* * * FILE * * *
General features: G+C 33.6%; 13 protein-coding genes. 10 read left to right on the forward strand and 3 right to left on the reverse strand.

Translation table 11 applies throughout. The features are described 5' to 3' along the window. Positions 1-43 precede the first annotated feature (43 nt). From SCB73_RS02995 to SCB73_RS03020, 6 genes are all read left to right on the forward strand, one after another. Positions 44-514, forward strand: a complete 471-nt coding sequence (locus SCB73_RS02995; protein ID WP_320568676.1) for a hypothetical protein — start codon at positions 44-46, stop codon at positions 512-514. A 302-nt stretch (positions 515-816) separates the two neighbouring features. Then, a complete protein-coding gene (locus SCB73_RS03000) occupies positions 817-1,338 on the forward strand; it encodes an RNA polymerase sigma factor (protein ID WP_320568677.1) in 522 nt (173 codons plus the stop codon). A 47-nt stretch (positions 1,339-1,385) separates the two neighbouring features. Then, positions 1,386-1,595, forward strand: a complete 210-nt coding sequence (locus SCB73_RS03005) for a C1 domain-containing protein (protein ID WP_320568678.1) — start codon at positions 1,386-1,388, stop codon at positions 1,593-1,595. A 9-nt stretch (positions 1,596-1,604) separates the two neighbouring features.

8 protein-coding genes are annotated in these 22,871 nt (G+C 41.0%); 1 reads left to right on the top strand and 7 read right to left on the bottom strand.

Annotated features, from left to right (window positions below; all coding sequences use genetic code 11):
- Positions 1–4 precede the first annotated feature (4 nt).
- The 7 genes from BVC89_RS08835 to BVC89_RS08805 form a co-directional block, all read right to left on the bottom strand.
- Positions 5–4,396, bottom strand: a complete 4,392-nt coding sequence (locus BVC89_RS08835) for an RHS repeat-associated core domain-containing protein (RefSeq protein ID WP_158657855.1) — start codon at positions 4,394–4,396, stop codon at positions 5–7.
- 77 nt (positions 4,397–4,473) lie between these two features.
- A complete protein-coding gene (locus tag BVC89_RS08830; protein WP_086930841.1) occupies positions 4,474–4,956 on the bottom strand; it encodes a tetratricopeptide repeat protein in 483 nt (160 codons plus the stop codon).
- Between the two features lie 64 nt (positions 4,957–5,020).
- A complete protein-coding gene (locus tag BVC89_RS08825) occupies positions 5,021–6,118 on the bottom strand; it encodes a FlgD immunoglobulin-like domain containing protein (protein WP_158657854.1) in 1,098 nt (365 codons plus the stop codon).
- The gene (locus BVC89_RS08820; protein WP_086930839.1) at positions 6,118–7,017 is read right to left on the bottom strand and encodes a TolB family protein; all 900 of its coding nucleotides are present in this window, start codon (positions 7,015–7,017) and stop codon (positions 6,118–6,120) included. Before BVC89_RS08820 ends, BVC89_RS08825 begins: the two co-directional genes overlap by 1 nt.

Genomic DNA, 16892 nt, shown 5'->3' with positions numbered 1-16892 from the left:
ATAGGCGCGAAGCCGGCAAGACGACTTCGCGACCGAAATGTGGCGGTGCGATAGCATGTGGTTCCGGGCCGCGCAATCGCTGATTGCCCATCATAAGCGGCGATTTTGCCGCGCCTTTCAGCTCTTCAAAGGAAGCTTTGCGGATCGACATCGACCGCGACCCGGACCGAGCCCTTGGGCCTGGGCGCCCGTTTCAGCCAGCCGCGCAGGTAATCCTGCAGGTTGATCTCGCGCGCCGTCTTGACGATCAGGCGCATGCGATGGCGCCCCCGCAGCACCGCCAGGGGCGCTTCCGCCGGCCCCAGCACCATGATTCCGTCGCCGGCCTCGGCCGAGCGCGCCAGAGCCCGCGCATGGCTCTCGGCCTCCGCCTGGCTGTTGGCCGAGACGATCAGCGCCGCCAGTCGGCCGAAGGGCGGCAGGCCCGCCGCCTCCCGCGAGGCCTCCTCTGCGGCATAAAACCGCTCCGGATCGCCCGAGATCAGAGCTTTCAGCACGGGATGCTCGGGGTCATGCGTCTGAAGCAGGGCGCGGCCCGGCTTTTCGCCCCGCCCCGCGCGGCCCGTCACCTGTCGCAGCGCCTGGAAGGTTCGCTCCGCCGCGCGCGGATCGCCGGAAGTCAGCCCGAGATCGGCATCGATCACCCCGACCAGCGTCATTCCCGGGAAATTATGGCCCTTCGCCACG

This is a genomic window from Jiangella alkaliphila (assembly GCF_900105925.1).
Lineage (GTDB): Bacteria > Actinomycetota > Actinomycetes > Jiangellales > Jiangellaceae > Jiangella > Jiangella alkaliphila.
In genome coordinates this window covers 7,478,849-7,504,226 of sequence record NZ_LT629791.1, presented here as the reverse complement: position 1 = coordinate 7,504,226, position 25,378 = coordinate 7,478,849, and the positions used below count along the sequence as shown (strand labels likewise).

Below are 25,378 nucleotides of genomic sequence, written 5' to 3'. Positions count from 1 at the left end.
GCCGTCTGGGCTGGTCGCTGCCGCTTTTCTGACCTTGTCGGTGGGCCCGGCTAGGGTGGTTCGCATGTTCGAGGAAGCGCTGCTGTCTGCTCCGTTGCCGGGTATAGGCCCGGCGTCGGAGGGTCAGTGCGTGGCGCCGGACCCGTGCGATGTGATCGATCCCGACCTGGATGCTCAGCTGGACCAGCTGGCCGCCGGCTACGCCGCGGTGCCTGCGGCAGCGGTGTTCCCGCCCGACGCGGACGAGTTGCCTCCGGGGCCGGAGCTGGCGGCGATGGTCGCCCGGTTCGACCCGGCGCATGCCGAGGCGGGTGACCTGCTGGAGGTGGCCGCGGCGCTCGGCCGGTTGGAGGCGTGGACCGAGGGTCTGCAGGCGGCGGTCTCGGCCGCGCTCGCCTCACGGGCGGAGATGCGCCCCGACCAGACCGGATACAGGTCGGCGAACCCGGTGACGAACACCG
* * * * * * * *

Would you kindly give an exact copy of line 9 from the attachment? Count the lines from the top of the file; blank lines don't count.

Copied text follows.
- A complete protein-coding gene (locus tag BVC89_RS08830; protein WP_086930841.1) occupies positions 4,474–4,956 on the bottom strand; it encodes a tetratricopeptide repeat protein in 483 nt (160 codons plus the stop codon).